Friday, May 8 @ 7:30pm
Melbourne Physical & Natural Studio
Fitzroy VIC AU
Has an Open Mic?
Mother Tongue is a monthly intimate and gentle evening of Passionate, Powerful, Vulnerable and Honest womens spoken word. From rap to storytelling, poetry to monologues this night embodies every genre of “Spoken Word” and attempts to represent every aspect of “woman” from student to housewife, transgender to straight CIS, nice girl to erotic demoness and everything in between. It is a mixed gender audience with a cosy, living room atmosphere, that gives a space for 8 open mic slots and two feature artist to inspire and be inspired, to share in a safe place, to push boundaries and to have boundaries pushed…. and to top it all off there is vegan treats and chai too.
Zainab Zahra Syed
Zainab Zahra Syed is a Pakistani activist and spoken word poet. She graduated from Brown University in 2014 with a degree in Political Science. Zainab won the College Unions Poetry Slam at Brown University in 2012 and has performed at venues in the US, Pakistan and Australia and will be going on a European Tour in June. She has worked as a poetry workshop facilitator at the women’s prisons in Rhode Island and at schools in Lahore and Islamabad teaching storytelling as healing. Her scholarship and poetry focuses on the Middle East and South Asia, with specific attention paid to humanized politics. Her first full length manuscript weaves the history of the Pakistani Partition with personal narrative in an attempt to reconcile memory and the act of remembering.
Lana Woolf is a writer, spoken word artist, radio producer and activist among many other things. She has won the annual Percy Shelly Poetry Slam two years running (2012/2013), has placed in both storytelling and performance poetry at the Sydney Rd Writers Festival (2013), has featured at Keep Left (2012), JOY 94.9 International Lesbian Day Show (2012 & 2014), House of Bricks (2013), Laughs for Diversity (2014), The annual Percy Shelly Poetry Slam (2014) JOY 94.9, International Women’s Day Event (2014) University of Melbourne, Judy Punch magazine launch (2014), Out In The Open (2014). Lana’s collective work is self reflective and often examines the experiences of racism, sexism and homophobia that exist in the world in which we live.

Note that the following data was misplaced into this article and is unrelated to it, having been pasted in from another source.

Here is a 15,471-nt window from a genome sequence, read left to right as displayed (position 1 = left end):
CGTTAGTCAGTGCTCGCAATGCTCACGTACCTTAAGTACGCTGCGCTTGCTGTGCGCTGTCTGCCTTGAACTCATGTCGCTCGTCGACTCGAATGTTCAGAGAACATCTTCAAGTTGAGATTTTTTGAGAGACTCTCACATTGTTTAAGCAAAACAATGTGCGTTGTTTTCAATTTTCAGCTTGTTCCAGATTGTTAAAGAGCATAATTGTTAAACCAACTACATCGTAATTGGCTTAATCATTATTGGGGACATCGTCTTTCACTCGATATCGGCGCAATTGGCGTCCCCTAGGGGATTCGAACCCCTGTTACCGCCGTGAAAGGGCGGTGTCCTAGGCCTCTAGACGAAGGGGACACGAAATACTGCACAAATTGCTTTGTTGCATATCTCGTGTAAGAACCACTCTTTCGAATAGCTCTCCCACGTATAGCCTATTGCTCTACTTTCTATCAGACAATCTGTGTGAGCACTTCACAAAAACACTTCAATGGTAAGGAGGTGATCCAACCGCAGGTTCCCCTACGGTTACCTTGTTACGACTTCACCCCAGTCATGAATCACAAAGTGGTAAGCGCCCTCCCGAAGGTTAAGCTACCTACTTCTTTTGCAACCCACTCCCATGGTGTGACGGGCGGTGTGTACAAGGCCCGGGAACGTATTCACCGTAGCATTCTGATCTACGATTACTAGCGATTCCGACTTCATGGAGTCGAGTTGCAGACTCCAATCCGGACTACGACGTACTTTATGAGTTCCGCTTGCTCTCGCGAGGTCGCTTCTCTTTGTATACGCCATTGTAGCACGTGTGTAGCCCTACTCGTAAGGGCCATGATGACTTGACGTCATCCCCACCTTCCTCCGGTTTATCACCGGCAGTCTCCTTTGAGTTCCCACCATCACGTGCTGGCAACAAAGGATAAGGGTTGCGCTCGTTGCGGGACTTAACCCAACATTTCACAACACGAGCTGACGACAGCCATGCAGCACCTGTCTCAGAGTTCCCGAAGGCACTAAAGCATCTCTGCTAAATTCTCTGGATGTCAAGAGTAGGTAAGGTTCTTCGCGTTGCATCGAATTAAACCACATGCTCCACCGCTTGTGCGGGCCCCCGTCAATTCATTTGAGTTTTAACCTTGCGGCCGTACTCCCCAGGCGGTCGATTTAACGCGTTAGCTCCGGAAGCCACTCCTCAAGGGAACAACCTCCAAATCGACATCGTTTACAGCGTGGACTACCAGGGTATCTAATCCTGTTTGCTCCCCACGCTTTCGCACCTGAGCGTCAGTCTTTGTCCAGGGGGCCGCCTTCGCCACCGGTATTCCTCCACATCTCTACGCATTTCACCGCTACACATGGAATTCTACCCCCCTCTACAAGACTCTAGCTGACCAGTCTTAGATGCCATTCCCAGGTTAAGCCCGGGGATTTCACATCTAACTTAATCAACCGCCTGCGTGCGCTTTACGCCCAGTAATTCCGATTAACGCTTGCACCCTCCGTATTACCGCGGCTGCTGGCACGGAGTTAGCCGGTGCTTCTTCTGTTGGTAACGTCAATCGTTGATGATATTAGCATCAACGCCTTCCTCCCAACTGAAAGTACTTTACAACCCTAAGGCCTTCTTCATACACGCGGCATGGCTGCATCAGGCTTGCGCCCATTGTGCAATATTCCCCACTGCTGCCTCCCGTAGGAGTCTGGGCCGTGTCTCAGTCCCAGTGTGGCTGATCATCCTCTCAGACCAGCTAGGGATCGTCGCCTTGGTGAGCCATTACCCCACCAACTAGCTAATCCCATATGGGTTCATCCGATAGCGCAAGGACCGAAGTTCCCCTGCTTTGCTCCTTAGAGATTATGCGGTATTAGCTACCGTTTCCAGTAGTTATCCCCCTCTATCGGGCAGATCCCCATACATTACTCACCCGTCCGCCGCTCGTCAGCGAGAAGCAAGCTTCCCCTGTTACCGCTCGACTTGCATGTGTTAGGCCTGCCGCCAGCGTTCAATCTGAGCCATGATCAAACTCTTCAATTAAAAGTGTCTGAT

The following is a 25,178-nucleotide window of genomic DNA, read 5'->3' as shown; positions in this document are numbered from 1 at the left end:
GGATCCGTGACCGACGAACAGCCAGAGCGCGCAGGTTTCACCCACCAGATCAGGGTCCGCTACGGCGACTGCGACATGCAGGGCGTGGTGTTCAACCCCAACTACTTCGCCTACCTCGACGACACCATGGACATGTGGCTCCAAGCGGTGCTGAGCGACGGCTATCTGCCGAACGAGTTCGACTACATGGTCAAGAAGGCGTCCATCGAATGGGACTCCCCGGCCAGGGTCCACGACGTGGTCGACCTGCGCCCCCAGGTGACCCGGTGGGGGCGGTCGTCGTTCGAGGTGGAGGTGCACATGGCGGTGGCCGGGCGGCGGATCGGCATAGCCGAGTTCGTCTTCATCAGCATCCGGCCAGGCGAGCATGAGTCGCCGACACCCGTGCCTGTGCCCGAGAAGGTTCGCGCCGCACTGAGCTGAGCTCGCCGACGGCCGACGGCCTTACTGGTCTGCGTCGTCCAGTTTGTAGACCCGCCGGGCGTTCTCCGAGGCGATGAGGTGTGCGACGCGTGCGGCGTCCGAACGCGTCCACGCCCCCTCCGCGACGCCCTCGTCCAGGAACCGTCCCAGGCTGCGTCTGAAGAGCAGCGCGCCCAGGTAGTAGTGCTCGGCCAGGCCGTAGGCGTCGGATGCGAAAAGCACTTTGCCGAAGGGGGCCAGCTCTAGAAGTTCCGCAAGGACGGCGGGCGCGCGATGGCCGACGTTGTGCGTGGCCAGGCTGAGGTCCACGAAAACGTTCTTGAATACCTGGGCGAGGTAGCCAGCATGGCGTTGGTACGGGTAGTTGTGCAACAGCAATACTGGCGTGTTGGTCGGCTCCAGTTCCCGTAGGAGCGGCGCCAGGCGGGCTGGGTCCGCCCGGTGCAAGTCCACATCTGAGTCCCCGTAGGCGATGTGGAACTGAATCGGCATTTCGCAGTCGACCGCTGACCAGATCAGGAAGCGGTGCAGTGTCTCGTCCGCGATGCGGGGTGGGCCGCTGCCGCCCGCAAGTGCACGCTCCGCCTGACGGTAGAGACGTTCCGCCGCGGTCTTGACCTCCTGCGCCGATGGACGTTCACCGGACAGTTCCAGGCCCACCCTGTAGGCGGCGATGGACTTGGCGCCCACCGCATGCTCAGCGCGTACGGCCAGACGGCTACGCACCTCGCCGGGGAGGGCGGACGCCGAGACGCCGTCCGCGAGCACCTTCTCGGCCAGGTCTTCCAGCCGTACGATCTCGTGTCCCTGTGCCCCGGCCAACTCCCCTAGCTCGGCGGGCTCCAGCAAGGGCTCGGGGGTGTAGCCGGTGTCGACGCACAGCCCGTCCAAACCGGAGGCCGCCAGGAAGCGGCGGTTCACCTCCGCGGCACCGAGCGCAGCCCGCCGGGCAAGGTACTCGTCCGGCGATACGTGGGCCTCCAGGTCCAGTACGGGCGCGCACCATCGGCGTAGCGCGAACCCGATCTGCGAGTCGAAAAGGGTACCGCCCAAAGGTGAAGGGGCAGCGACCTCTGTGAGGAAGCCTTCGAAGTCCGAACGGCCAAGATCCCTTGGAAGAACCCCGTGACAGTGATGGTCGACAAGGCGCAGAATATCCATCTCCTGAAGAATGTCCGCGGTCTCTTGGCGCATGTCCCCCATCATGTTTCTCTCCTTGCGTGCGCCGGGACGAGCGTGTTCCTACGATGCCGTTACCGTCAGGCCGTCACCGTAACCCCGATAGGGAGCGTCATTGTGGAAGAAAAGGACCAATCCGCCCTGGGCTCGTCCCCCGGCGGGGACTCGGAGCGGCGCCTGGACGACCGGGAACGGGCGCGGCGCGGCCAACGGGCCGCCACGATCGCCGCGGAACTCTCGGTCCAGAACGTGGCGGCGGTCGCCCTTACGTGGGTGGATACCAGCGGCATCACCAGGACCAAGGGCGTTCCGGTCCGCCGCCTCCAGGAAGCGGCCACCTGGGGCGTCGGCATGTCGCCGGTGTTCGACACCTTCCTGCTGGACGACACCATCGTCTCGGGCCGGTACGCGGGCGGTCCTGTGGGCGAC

The Dan is Melbourne’s longest running weekly poetry venue is now in its 25th year. Every Saturday between 2pm-5pm, The Dan O’Connell Hotel becomes, The Home of Poets. The Dan is a community of poets, who support each other’s work, and endeavour to improve their poetry. Some of the poets that perform at The Dan have been writing poetry for decades, but many, are just starting their poetry journey.
The Dan is also, for people that love to see poets performing their poems. Our poetry audience can listen, and watch the open mic, with a drink and a meal in front of them, you will hear words from around the corner, and around the world. It’s free entry, and everyone is welcome on the open mic.
Give yourself the gift of a living performance, come and experience Poetry @ The Dan O’Connell. Put your name on the blackboard and be part of the open mic. Co-ordinated and MC’d by the Dan Poet’s Collective, Libby, Steve, Anne, Norman and Tim.
Alison Whittaker reads ‘Murrispacetime’ as part Blakwork, reading for the Melbourne Visiting Poets Program, at The Wheeler Centre in August 2018.
Alison Whittaker is a Gomeroi poet, life writer and essayist from Gunnedah and Tamworth, north-western New South Wales. She now lives in Sydney on Wangal land, and is recently returned from the US, where she received a 2017 Fulbright Indigenous Postgraduate Scholarship to complete a Master of Laws (LLM) at Harvard. Her poem MANY GIRLS WHITE LINEN received the Judith Wright Poetry Prize in 2017. She is the author of Lemons in the Chicken Wire (Magabala Books), the debut collection that established her as a powerful new voice in poetry.
Her next book, Blakwork (forthcoming from Magabala), is a stunning mix of memoir, reportage, fiction, satire and critique. Blakwork is an original and unapologetic collection from which two things emerge: an incomprehensible loss, and the poet’s fearless examination of the present.
Jennifer Compton performing ‘in the museum of the wars’, which received an Honourable Mention at The 2018 Melbourne Spoken Word Prize.
Jennifer Compton lives in Melbourne and is a poet and playwright who also writes prose. When it comes to the poetry side of things she likes to have it every which way possible. She very much likes winning the Newcastle Poetry Prize and being given the big cheque. And she also very much likes the hurly burly of the open mic.